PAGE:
7 months ago

RUST magazine: RUST#35

TIGER FEET – RUST spends three days traipsing through mud and gloop in Wales to establish the dirt credentials of Triumph’s new 2018 Tigers SUSPENSION SMARTS – Top US suspension tuner Alan Stillwell starts his regular rider-help column (with tyres?!) SET SAIL – when the road ends, it’s that or fly. July Behl floats his away across the Darien Gap A FOOT SOLDIER’S TALE – Rick Kemp investigates the life of the TRF regulars… plus, of course, lots more We’ll blame the weather. Oh yes, it’s lovely right now, but when we had those bikes in the van, when we were sat at the airport waiting to flyaway for five days on the Iberian trails, what was it like then? A white out. So many frustrated plans... Still, somehow we did get three days in, skidding around in the dirt on the latest Triumph Tigers to lift our mood and raise our appreciation of these fine adventure bikes. So while this issue is – as South Eastern Trains might say – a little delayed, it is nonetheless in many parts glorious. Made with love and in the spirit of sharing. As ever, wishing you happy riding and reading. Jon Bentman (Editor, RUST)

adventure w trust a

adventure w trust a skinny chef! The food aboard consists of a variety of meals from pastas, to baked lobsters to stir fried rice and they are always fresh and plentiful. All aboard are on a rota to do the dishes for one meal, as it helps the crew out and is efficient. I personally hate doing the dishes, but luckily paired up with a German lad called Manuael who was super efficient. After dinner the anchor’s pulled up and the 30 hours sail to Colombia commences. Unlike the fetching waters of the San Blas, this is open waters sailing and gets extremely choppy at night. This is probably the best time to make the most of seasickness tablets. A fair few people were sea sick on our voyage and all of them looked pretty arse-raped by the next morning. To put it in perspective, the ferry from Portsmouth to Santander via the Bay of Biscay is a doddle compared to this in seasickness terms. both the bike and I needed this well-deserved rest. The distance does start to take a toll and most definitely after 15,000 miles. My favorite spot on the Stahlratte was the netting on the bow – there’s enough room for three to four people to lay down and just observe. It’s an ideal spot for ‘me’ time and also to look out for marine life – we spotted a pod of bottle nosed dolphins who were playing the bow waves. It was brilliant and it certainly wakes you up no matter how sea sick or hung over one is. After a slightly monotonous 30 hours of sailing the bright skyline of Colombia welcomed us. It was bittersweet, as I’d had a blast with the folk on board and didn’t want to leave, but at the same time was super excited to ride South America. We docked in Cartagena around midnight and spent the night on the Stahlratte. DAY 4 Needless to say, the attendance at Breakfast was thin as most people were still in bed or recuperating from seasickness. Another day to relax and unwind – for me this was the longest I’d been off the bike since the start of my ride in Alaska and honestly DAY 5 Viva Colombia! It’s a bright and early start and everyone is asked to pack their bags and bring them to the upper deck by 7:30 am. You can choose to and will get the opportunity to get into your riding gear post loading the bikes. It’s pretty hot and 48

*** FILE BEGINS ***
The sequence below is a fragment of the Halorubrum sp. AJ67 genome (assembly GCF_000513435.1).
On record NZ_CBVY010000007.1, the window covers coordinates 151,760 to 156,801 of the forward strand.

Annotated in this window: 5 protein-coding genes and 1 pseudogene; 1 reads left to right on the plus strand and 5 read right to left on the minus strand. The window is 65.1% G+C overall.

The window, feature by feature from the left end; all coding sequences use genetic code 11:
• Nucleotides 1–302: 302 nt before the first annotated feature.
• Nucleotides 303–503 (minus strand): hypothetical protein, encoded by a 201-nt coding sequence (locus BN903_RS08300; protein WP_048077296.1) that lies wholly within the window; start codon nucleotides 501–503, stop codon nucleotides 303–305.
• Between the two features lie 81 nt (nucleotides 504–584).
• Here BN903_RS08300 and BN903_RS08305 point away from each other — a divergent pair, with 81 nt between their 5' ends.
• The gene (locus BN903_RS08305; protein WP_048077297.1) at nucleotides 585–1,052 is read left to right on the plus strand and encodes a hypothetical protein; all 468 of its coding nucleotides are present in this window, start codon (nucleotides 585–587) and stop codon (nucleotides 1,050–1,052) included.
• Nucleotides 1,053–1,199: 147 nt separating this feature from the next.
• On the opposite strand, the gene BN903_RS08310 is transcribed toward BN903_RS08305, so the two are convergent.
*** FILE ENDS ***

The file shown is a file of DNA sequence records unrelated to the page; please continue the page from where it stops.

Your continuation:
PANAMSCRAM after five days of sailing (and living in your swim trunks) it’s a bit of a shock to the system to be clad in leathers again. The crew’s busy sorting out the immigration paperwork for all the clients and this can take anything from an hour to three hours (in our case), as there was a new Aduana/Customs officer in Colombia. There’s a fair bit of waiting around but usually one is used to it after riding through Mexico and Central America. Everyone pays the remainder of the sailing amount today, which is circa USD 1000 – this can either be paid in Colombian Pesos or USD but needs to be in cash as they don’t accept cards or wire transfer – not entirely sure why. I’d suggest keeping the remainder amount to hand, else it can get a bit tedious to go into town and return to complete the payment. The Stahlratte crew are extremely thorough but just like any other border crossing, it’s wise to check all the details are correct in your passport including the VIN (Vehicle Identification Number), registration plate etc. These minor mistakes can cost you significant time and money at subsequent border crossings and in some cases even an entry refusal. As a personal example, my VIN number was recorded incorrectly in El Salvador, but I spotted the mistake and asked the Aduana officer to correct it, which he did including signing and stamping the mistake. Despite the correction, I was given grief at the Honduras border (read worst central American border) and ultimately had to grease palms to get out of it. Once the paperwork is complete, the Stahlratte sails to the industrial pier, which is 30 minutes away for unloading the bikes. Post unloading, we agreed to ride together to the Aduana office in the city to get our bikes inspected and to receive our motorcycle insurance. Yet again, we waited for over an hour at the Aduana office, as no one knew the whereabouts of our insurance broker. This is the last part of the Colombian entry process and once you receive your TIP (Temporary Importation Permit) and your motorcycle insurance, you’re free to explore and ride on. But that’s another story – for the next instalment on the PanAmScram. NEXT TIME Yeah, who’s Simon and what’s his story? I’ll go into our highs and lows in the next PanAmScram article – and how we ended up in a porn truck (there is such a thing) with our bikes on the back of it… 49

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